A boy who lost a significant part of his brain three years ago has amazingly recovered, and is now a mostly normal 10-year-old kid.

The intriguing case highlights the resilience of the human brain, which in the case of the boy, rewired itself to compensate for its missing chunk.

Boy Loses Part Of Brain To Tumor Surgery

A case study published in the Cell Reports journal discussed a three-year investigation of a child, identified only as U.D., after he had a big part of his brain removed before he turned 7 years old.

The boy was healthy from birth until about 4 years old, when he suddenly suffered a seizure. A slow-growing tumor was discovered in his brain, resulting in intractable epilepsy. His doctors and parents eventually decided to have U.D. undergo surgery to remove the tumor, but it also meant removing the right side of the boy's occipital lobe and part of his temporal lobe. Altogether, the surgery removed one-third of the right hemisphere, or one-sixth of the whole brain.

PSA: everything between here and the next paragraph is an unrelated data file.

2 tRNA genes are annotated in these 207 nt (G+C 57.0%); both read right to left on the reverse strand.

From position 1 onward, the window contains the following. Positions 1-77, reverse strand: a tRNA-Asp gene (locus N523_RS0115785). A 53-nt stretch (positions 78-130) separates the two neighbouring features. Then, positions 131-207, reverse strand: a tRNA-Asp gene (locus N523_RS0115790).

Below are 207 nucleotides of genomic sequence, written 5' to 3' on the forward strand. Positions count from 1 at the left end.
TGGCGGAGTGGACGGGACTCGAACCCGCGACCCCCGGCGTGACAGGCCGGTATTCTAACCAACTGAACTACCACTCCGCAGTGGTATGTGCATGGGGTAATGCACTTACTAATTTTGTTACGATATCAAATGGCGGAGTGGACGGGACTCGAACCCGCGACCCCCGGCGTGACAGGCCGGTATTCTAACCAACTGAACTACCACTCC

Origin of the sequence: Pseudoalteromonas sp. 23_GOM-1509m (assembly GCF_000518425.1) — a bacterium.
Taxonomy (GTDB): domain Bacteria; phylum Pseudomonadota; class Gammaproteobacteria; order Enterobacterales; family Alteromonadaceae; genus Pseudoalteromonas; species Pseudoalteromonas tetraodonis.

The occipital lobe processes visual information from a person's eyes, and links the images to memories. Its left side focuses on written words, while the affected right side of U.D.'s brain focuses on recognizing faces. The temporal lobe, meanwhile, processes auditory information and integrates memories with sounds.

Doctors were unsure how the boy's brain will handle the removal of these parts, with the possibility of U.D. suffering from severe disabilities in processing visual and sensory information.

Boy Recovers From Incomplete Brain

The brain tumor surgery was a success, as it also eliminated the tumor. Three years later, U.D. has also amazingly recovered, with his brain forming new neural connections to compensate for the parts that were removed.

U.D. is now a mostly ordinary 10-year-old kid, with the only major effect of the surgery being the fact that he is unable to see past the left side of his face. He is now able to recognize objects and faces as easily as normal people, and he has shown no other signs of cognitive or general health problems.

"He is awesome. He's as smart as anyone. He's thoughtful, curious. His family has been incredibly cooperative with our project," said Carnegie Mellon University cognitive neuroscientist Marlene Behrmann.

The Resilience Of The Human Brain

The human brain is a very resilient organ, which has resulted in stories such as a boy who reached his first birthday even with large parts of his brain missing, and a boy who lived for 12 years after being born without a brain.

As with U.D.'s case, losing part of a person's brain should not mean that hope is lost as well.

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